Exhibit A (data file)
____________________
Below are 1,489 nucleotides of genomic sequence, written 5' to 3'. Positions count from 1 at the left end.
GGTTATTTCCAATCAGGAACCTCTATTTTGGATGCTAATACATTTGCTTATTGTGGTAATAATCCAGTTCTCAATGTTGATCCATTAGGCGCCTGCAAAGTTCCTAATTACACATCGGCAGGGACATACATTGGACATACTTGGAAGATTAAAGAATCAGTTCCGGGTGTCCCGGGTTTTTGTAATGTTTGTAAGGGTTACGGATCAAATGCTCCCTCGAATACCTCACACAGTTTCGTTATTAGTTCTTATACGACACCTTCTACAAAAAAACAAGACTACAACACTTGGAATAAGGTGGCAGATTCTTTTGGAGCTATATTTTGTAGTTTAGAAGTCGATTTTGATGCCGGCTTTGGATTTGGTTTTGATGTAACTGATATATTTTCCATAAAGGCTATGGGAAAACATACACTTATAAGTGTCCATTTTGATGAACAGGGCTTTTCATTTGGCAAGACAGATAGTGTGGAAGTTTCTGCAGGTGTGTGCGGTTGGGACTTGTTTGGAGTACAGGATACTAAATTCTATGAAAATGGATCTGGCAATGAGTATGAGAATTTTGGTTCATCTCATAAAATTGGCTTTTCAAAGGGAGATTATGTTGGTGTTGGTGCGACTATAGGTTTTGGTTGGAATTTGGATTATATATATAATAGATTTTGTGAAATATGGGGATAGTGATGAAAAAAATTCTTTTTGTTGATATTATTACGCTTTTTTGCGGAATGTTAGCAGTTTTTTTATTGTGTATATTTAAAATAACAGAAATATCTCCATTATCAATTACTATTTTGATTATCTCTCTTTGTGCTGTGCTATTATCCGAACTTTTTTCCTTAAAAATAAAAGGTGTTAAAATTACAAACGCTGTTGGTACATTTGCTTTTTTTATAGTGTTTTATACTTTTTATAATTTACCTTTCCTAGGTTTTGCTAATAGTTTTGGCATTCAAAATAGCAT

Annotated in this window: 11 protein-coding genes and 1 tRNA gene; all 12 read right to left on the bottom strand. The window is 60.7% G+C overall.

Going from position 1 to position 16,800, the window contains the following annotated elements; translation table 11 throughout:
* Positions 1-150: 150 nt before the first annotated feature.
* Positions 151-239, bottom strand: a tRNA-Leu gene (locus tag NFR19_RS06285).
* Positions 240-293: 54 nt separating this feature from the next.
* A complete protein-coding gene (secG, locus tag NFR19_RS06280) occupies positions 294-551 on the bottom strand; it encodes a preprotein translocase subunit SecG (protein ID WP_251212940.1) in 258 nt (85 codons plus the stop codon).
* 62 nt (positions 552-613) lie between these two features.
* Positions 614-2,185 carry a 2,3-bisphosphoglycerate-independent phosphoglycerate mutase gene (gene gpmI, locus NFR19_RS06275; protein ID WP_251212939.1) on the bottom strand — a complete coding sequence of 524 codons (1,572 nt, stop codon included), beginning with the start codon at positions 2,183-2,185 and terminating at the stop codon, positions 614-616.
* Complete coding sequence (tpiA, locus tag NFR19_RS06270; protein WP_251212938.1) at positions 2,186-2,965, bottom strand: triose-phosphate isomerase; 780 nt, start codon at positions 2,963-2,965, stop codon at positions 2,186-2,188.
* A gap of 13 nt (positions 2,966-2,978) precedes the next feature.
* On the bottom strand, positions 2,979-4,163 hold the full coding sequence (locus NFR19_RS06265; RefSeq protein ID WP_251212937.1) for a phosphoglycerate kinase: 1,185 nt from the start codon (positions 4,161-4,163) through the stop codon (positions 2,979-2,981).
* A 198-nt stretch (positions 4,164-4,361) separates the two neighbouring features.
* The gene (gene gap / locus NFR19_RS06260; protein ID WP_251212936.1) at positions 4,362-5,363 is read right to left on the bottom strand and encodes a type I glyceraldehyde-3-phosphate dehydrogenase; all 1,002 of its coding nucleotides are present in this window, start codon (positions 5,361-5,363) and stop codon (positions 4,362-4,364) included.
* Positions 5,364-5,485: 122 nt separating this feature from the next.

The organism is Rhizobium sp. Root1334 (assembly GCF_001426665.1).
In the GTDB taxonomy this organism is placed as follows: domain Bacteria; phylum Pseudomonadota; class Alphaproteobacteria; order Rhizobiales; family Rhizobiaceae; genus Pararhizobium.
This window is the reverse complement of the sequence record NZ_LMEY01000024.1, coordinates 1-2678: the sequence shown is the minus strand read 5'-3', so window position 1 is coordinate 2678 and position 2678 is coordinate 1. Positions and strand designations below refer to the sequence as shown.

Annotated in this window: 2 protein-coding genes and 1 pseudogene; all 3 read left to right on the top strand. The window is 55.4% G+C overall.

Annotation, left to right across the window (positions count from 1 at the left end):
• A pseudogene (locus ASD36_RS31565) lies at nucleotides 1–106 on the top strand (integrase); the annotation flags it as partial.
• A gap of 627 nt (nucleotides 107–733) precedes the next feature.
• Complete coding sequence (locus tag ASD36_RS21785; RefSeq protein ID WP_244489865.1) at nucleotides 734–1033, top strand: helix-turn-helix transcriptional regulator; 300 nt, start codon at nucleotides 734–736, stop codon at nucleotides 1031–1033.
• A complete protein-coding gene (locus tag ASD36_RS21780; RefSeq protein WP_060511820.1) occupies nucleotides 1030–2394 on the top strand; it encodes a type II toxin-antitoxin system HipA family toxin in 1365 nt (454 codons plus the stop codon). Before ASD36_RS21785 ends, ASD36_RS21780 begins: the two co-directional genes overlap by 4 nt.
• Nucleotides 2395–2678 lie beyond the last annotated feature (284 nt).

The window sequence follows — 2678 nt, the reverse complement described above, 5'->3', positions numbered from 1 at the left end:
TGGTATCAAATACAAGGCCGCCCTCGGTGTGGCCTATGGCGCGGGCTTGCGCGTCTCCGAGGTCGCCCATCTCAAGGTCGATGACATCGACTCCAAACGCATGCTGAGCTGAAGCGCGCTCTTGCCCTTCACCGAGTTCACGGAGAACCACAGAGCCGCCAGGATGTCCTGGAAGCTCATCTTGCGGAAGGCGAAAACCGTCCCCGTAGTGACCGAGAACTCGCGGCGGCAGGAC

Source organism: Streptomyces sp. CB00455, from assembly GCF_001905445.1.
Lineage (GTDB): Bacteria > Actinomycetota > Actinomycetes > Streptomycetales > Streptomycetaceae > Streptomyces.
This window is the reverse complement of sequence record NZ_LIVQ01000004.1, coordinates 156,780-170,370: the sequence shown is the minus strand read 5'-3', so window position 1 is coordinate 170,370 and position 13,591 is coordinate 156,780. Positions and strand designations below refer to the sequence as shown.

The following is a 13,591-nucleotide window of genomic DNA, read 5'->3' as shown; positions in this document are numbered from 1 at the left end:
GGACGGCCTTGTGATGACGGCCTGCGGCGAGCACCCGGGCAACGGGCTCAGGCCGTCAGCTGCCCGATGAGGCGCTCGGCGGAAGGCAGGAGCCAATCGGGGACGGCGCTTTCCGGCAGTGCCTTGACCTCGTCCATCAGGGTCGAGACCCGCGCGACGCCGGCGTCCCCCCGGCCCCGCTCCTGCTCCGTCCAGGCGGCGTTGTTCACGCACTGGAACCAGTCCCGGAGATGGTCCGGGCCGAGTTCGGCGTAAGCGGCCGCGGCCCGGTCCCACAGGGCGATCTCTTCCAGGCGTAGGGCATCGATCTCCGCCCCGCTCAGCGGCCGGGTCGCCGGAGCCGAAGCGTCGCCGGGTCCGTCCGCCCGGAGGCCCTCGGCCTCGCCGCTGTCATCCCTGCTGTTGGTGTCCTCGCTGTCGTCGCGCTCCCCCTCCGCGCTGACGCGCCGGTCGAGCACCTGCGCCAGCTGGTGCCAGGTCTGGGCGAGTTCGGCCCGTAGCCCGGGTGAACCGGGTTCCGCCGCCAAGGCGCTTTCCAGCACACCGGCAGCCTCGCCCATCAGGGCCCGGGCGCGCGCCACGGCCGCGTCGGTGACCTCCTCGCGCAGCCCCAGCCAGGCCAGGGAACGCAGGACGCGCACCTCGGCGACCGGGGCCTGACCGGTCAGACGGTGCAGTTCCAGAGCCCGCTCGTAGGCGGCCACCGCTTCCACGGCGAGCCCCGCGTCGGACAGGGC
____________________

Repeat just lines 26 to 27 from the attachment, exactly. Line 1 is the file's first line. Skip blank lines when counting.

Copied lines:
• Nucleotides 2395–2678 lie beyond the last annotated feature (284 nt).

The window sequence follows — 2678 nt, the reverse complement described above, 5'->3', positions numbered from 1 at the left end: